Careful out there - snakes are watching and waiting for you. I'm kidding, kinda.

According to a report from Maria Aguilera at KCEN, the Texas Poison Center Network has reported that snake bites are up 54% in Texas, so it's worth reminding people of a few things regarding snakes.

Out of the 76 different snake species here in Texas, there are only a handful that are venomous. Rachel Richter, an urban wildlife biologist with Texas Parks and Wildlife, says, "There's four different basic types of venomous snakes that you might see in Central Texas, so the coral snake, the copperhead, the cotton mouth and then rattle snakes.”

It's not uncommon to see snakes during the warm summer months, usually in the cooler parts of the day like in the morning or evening hours, you know, when you're out walking the dog or just getting some fresh air. You should pay attention to your surroundings. Snakes are afraid of people so they don't actively hunt you down.

The Texas health and Human Services, reports that about 7,000 people are bitten by venomous snakes in the U.S. each year but  less than 1 percent of snake bites results in death.

So what do you do if you are bitten? First, stay calm, second, remove any tight fitting clothing or accessories like a watch or other jewelry, and seek medical attention immediately.

Texas Parks & Wildlife's website has a ton of information about snakes found in Texas, including how to identify them. There's also plenty of information and photos at the appropriately named whatsnakeisthat.com.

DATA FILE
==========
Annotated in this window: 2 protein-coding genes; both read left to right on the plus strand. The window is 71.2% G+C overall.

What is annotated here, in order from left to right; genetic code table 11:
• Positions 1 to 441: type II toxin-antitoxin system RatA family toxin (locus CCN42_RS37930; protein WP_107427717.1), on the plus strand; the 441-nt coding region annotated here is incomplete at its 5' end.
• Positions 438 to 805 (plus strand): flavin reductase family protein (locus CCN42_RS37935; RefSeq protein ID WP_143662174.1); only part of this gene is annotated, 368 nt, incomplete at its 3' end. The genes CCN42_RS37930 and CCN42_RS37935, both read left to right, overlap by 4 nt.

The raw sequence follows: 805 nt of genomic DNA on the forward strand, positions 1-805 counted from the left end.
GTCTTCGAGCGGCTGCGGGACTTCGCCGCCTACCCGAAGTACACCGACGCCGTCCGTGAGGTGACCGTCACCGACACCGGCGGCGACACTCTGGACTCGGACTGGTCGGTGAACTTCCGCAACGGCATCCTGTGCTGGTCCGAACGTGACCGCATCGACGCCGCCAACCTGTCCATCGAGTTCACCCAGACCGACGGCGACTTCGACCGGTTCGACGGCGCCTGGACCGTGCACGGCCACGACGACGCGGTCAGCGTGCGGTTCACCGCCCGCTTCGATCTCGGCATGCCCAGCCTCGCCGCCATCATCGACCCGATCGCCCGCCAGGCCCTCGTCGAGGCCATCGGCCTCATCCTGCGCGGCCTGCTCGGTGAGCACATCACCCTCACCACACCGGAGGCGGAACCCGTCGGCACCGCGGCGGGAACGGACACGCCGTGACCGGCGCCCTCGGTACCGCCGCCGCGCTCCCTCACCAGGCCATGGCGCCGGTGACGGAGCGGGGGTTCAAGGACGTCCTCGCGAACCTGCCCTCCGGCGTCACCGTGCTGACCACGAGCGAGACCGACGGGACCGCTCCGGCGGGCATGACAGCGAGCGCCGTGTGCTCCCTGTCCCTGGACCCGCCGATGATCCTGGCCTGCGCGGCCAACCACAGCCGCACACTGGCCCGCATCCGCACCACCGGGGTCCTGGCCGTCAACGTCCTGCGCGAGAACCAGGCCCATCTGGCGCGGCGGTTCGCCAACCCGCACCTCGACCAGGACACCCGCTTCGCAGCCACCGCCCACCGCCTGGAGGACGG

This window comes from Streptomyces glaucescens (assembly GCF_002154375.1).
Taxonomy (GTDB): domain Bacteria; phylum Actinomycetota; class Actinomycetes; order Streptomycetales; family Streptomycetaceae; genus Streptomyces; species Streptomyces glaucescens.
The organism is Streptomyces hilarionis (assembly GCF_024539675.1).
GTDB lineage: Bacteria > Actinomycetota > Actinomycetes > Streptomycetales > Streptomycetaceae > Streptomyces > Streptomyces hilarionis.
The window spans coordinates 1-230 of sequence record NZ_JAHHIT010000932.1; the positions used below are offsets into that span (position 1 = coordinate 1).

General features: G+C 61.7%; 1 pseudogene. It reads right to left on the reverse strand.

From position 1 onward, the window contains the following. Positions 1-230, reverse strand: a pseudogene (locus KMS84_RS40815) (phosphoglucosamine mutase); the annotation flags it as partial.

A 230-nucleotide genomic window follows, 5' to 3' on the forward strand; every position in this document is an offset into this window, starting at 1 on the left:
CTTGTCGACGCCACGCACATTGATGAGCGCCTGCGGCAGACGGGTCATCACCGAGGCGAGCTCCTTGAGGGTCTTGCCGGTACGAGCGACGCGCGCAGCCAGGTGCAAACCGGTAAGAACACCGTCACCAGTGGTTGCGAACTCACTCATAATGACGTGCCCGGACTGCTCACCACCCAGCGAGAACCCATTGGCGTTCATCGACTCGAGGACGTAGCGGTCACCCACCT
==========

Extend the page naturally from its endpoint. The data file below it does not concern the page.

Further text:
Believe it or not, we deal with snakes a lot in radio. Have you ever been a transmitter site? They're usually in the middle of nowhere with plenty of tall grass and trees around. It can make going to those sites to fix problems a little more dangerous, especially at night.

The CDC has some tips on how to avoid snakes. We practice these.

The first one is, obviously, don't handle any snakes, even if they appear to be dead. Just stay away from 'em. Common sense.

Stay away from tall grass and piles of leaves as much as possible, and avoiding climbing rocks or piles of wood where snakes might hang out.

If you can't avoid tall grass, leaf piles, etc. wear some thick gloves, preferably leather. We usually take a shove or something we can use to poke around or scare off any critters as we make a path to our transmitter.

Wear boots and long pants if you're going to be out working in places snakes are likely to be.

Interestingly, snakes are most active at dawn and dusk during warm months, so keep that mind.

Just play it safe and be smart out there, and if you get bit, call 9-1-1 or get to an emergency room ASAP.

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